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What are the essentials for self-training a Psychiatric Service Dog?

While all dogs make best friends, not all dogs make great Psychiatric Service Dogs — but if you’re planning on self-training for a PSD certification, here are the essentials to get started. 


The Short: Anyone can self-train a PSD, but it’s not easy. The essentials include assessing your disability-based needs, choosing the right needs, conducting ongoing and specialized training, and preparing your dog for different environments before earning their certification. 


Self-Train Your PSD

Training a Psychiatric Service Dog is a challenging and time-consuming process, especially if you’re unfamiliar with training dogs. Many new dog owners send their pups to obedience school because they can be difficult to train, and a PSD will take even more work! 


While training a PSD is challenging and requires a significant amount of work, it can be accomplished with a good amount of patience, hard work, practice, and positive reinforcement.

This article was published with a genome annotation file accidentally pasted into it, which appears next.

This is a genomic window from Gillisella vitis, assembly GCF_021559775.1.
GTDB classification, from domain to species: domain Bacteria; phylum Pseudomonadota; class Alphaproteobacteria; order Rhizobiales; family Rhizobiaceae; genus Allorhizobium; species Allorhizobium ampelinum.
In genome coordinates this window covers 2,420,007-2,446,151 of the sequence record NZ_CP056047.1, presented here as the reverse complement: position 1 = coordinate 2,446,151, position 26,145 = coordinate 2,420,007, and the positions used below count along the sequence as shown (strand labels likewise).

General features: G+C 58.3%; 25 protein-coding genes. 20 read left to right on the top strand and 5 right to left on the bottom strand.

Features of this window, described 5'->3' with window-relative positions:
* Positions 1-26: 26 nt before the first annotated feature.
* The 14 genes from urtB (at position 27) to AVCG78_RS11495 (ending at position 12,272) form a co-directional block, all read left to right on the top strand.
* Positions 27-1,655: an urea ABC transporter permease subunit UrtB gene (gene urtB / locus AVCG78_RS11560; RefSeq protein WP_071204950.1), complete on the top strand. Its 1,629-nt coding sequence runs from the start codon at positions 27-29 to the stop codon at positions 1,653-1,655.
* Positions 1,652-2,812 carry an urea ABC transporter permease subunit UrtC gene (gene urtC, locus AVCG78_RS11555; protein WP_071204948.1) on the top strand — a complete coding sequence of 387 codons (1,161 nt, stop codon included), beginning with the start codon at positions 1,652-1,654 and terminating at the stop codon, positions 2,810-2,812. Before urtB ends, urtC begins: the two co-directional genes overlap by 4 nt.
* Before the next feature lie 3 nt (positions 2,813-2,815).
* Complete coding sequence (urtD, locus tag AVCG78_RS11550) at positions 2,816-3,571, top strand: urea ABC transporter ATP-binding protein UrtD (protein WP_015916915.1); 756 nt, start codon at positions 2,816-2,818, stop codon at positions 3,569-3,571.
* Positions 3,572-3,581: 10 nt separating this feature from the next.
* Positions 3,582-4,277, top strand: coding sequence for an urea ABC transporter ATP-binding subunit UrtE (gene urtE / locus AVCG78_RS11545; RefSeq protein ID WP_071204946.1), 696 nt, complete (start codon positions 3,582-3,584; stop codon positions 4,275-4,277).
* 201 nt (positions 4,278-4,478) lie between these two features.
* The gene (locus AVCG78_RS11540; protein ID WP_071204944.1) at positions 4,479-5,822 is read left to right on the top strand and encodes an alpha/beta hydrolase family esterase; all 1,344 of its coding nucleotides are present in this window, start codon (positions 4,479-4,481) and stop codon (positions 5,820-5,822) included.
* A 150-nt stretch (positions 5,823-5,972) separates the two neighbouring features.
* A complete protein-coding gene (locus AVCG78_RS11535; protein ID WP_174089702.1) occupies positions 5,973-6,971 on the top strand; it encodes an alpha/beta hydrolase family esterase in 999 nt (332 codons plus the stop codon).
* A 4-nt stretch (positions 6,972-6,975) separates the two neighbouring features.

If you’re planning on self-training your dog for a PSD certification, here are some essentials:

  • Assess Your Needs: Start by identifying your needs and what tasks you need performed based on your disability, symptoms, and how a PSD can help you.
  • Choose Your PSD: Not all dogs are suited for PSD work, and some breeds are more trainable, comfortable around other animals, and have better temperaments than others. 
  • Basic Training: Start with basic commands, including sit, stay, and heel. They should be well-behaved and have good manners, like not jumping on people or chewing on objects.
  • Identify Tasks: Based on your disability, identify tasks that you need performed, such as alerting you to oncoming panic attacks, interrupting self-harm behaviors, or providing deep pressure therapy.
  • Task Training: Train your dog for specific tasks using positive reinforcement techniques. Break down tasks into small steps, and gradually increase the difficulty. Repeat trainings regularly to reinforce the behaviors and ensure that your dog understands expectations.
  • Public Access Training: PSDs need to be well-behaved and well-socialized in public, and need training for different environments, such as malls, airports, and restaurants.
  • Get Certified: Once fully trained, your dog can earn a PSD certification, which provides them legal protection and ensures that they’re recognized as legitimate service animals.


Remember, self-training a PSD is a significant undertaking and may not be suitable for everyone. Consider seeking the help of a professional dog trainer or organization that specializes in PSD training.


If you need more help to get started with self-training your PSD, we are here to help